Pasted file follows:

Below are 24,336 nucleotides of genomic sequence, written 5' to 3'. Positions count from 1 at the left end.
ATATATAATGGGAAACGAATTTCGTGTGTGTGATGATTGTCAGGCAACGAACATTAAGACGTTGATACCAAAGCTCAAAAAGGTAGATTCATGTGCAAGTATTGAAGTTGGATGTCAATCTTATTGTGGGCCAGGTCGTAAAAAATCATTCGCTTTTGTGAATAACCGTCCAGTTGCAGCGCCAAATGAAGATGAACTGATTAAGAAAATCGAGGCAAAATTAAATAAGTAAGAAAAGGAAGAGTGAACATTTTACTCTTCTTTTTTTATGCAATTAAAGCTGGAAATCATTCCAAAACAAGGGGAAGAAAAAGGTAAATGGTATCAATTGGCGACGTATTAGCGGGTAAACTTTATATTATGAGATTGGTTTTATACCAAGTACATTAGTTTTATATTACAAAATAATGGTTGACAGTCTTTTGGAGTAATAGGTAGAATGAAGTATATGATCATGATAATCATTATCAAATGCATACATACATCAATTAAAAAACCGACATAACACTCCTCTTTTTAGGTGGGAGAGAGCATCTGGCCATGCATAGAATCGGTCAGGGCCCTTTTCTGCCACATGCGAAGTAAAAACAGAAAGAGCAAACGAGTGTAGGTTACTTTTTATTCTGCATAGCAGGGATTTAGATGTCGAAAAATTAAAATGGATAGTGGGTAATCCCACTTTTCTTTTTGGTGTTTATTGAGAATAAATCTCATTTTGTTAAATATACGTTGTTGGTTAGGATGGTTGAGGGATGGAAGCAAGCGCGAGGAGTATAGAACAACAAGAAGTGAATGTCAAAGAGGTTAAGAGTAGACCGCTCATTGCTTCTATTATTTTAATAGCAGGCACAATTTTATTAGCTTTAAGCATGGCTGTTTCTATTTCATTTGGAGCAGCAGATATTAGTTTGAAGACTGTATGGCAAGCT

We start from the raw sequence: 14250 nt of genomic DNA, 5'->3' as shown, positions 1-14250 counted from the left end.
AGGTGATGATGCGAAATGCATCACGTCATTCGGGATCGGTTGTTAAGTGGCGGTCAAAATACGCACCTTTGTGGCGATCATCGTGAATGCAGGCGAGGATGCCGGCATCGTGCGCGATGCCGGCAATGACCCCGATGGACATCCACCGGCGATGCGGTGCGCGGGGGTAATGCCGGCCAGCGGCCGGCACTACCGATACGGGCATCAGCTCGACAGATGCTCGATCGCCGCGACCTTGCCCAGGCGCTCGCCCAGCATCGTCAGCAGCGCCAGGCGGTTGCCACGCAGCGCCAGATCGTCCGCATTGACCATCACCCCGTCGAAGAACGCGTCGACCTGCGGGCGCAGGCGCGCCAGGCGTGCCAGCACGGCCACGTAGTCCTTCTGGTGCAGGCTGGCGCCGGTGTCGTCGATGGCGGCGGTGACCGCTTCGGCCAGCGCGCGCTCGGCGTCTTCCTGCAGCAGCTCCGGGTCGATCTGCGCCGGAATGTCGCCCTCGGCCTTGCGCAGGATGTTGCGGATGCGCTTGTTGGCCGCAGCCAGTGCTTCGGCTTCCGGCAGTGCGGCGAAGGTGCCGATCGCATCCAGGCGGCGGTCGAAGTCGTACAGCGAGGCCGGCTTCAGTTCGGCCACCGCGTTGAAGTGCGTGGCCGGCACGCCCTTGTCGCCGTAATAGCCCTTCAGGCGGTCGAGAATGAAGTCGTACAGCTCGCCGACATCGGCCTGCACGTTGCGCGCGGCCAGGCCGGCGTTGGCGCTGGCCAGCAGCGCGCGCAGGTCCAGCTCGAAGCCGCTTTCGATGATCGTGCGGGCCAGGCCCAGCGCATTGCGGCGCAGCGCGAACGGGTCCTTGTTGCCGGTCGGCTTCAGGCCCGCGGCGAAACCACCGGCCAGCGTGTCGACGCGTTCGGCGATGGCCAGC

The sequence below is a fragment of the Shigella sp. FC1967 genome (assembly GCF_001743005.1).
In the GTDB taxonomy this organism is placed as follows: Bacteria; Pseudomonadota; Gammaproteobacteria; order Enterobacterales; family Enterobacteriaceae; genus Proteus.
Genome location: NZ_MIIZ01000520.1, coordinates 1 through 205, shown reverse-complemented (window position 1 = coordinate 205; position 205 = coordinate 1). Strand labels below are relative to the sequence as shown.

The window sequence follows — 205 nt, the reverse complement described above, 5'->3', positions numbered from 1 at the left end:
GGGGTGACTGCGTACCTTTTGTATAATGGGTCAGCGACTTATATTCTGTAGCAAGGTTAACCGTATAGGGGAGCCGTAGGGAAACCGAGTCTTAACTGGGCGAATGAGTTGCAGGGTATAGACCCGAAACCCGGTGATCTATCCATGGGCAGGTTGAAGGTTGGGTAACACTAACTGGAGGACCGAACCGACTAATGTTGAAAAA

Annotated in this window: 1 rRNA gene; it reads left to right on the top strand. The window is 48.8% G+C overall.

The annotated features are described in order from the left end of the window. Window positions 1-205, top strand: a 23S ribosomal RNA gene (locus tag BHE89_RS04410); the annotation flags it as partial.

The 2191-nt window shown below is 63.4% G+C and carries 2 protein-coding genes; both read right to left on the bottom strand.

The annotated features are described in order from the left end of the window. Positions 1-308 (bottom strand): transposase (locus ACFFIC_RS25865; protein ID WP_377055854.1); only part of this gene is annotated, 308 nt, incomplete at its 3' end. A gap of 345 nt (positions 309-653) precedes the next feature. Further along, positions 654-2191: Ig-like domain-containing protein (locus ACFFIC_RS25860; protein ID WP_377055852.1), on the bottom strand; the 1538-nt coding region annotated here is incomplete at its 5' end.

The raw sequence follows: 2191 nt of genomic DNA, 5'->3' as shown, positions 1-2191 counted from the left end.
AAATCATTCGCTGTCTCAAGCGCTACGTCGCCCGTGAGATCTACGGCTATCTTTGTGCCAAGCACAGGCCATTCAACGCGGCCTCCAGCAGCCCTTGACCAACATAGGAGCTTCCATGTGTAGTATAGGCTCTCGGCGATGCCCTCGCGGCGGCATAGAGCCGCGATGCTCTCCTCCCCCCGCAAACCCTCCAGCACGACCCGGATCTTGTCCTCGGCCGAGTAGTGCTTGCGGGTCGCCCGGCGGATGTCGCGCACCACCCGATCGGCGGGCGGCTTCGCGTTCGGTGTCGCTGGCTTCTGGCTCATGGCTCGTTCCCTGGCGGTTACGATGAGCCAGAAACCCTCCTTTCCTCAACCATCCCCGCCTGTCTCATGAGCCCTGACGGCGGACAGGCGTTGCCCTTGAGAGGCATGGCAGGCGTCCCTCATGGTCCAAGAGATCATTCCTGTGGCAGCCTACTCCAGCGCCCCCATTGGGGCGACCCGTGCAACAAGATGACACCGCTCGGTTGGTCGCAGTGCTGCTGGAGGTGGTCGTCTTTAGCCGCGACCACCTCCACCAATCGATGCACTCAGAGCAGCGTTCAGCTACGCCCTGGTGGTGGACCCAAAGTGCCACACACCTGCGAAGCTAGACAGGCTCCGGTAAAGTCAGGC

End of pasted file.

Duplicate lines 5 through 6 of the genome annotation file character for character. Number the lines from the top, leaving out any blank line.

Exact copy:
The sequence below is a fragment of the Shigella sp. FC1967 genome (assembly GCF_001743005.1).
In the GTDB taxonomy this organism is placed as follows: Bacteria; Pseudomonadota; Gammaproteobacteria; order Enterobacterales; family Enterobacteriaceae; genus Proteus.